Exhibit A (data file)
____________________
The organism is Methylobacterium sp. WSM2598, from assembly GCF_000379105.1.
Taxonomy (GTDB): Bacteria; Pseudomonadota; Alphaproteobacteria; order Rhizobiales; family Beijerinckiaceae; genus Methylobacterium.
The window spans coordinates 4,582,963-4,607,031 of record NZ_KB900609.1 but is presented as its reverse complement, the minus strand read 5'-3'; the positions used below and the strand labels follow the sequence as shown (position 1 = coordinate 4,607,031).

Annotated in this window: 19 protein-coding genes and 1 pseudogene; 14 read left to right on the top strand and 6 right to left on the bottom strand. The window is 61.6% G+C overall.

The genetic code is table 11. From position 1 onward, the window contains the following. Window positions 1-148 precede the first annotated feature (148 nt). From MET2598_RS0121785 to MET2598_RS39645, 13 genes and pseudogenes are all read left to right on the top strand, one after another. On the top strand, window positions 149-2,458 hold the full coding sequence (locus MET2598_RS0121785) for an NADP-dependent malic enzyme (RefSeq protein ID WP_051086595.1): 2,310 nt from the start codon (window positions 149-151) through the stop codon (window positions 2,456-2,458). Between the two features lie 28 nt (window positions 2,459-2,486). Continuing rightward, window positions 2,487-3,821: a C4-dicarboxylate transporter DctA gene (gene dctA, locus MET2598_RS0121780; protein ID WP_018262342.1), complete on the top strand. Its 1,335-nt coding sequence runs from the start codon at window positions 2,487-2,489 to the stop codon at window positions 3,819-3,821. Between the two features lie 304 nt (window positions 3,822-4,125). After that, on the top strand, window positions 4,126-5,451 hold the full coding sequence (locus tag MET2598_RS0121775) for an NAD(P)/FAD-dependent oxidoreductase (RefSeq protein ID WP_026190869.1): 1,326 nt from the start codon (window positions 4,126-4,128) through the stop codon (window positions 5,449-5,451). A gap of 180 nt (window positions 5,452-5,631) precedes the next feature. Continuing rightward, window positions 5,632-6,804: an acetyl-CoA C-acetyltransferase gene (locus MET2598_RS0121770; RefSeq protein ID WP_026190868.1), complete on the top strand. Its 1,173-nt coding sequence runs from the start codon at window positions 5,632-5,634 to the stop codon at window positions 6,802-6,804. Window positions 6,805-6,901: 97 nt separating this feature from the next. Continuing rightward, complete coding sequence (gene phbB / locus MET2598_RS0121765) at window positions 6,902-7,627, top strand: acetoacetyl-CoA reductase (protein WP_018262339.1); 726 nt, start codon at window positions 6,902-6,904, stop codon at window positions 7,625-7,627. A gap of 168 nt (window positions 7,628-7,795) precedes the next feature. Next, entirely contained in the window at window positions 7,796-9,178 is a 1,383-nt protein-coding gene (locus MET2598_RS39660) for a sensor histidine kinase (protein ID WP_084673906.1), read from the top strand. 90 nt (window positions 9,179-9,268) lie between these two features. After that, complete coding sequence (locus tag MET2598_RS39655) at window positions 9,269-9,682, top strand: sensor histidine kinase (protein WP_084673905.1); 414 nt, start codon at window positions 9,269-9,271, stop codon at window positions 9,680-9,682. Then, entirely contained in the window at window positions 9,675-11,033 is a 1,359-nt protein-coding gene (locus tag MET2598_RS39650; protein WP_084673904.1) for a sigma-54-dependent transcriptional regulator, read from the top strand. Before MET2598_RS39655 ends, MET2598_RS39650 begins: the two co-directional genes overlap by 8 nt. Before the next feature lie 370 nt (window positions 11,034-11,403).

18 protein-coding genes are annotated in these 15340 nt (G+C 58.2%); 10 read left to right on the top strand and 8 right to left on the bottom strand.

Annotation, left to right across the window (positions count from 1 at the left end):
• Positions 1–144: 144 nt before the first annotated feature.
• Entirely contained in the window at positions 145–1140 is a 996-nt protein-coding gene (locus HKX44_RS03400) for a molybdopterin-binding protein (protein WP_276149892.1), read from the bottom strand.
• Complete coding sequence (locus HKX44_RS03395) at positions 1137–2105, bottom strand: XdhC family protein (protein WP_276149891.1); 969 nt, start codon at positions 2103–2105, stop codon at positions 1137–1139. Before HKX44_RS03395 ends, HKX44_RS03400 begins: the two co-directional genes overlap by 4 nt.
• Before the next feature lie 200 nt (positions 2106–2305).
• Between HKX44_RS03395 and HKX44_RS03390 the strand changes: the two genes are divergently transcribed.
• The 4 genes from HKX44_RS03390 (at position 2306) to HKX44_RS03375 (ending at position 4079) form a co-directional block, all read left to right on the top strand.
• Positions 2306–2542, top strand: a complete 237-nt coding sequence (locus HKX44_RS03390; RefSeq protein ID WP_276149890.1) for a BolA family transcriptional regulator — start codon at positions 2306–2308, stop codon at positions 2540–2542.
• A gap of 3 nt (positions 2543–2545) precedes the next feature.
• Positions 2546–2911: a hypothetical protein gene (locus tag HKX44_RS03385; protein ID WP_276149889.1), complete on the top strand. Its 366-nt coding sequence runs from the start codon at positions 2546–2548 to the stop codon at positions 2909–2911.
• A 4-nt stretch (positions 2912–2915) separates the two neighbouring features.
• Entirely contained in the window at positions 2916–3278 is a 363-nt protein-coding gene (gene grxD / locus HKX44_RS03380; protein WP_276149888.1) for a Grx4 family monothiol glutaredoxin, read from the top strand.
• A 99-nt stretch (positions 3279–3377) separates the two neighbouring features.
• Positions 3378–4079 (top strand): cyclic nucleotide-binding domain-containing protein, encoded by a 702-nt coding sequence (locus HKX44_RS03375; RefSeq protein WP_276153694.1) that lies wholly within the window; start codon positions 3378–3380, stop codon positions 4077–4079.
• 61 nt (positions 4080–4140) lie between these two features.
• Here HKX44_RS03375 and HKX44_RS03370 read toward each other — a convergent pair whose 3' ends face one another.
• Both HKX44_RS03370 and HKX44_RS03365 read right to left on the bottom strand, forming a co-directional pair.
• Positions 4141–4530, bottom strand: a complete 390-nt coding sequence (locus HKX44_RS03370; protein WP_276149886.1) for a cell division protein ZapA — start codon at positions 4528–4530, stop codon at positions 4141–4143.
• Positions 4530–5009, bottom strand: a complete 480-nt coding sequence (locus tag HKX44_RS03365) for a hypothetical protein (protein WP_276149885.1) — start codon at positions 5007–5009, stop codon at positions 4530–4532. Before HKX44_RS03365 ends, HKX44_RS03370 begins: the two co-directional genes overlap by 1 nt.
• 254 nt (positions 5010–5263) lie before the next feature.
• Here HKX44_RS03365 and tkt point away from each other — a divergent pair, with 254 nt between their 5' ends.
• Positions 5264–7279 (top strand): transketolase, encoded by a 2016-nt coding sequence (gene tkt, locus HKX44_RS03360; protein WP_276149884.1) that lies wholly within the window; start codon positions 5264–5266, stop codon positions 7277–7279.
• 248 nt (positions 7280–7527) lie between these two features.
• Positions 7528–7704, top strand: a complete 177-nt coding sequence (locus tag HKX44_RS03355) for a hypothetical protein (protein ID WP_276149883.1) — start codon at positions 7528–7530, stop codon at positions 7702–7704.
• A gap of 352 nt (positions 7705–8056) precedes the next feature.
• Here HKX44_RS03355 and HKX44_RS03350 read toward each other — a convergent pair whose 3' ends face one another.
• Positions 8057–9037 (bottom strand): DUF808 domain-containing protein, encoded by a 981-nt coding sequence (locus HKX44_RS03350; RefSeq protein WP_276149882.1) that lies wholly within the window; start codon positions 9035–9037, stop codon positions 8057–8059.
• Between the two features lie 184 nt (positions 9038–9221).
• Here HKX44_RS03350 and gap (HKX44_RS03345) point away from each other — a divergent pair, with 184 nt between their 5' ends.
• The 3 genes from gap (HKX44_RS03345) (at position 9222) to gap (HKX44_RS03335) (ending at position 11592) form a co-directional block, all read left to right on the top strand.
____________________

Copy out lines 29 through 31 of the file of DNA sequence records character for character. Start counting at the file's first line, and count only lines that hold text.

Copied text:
• 248 nt (positions 7280–7527) lie between these two features.
• Positions 7528–7704, top strand: a complete 177-nt coding sequence (locus tag HKX44_RS03355) for a hypothetical protein (protein ID WP_276149883.1) — start codon at positions 7528–7530, stop codon at positions 7702–7704.
• A gap of 352 nt (positions 7705–8056) precedes the next feature.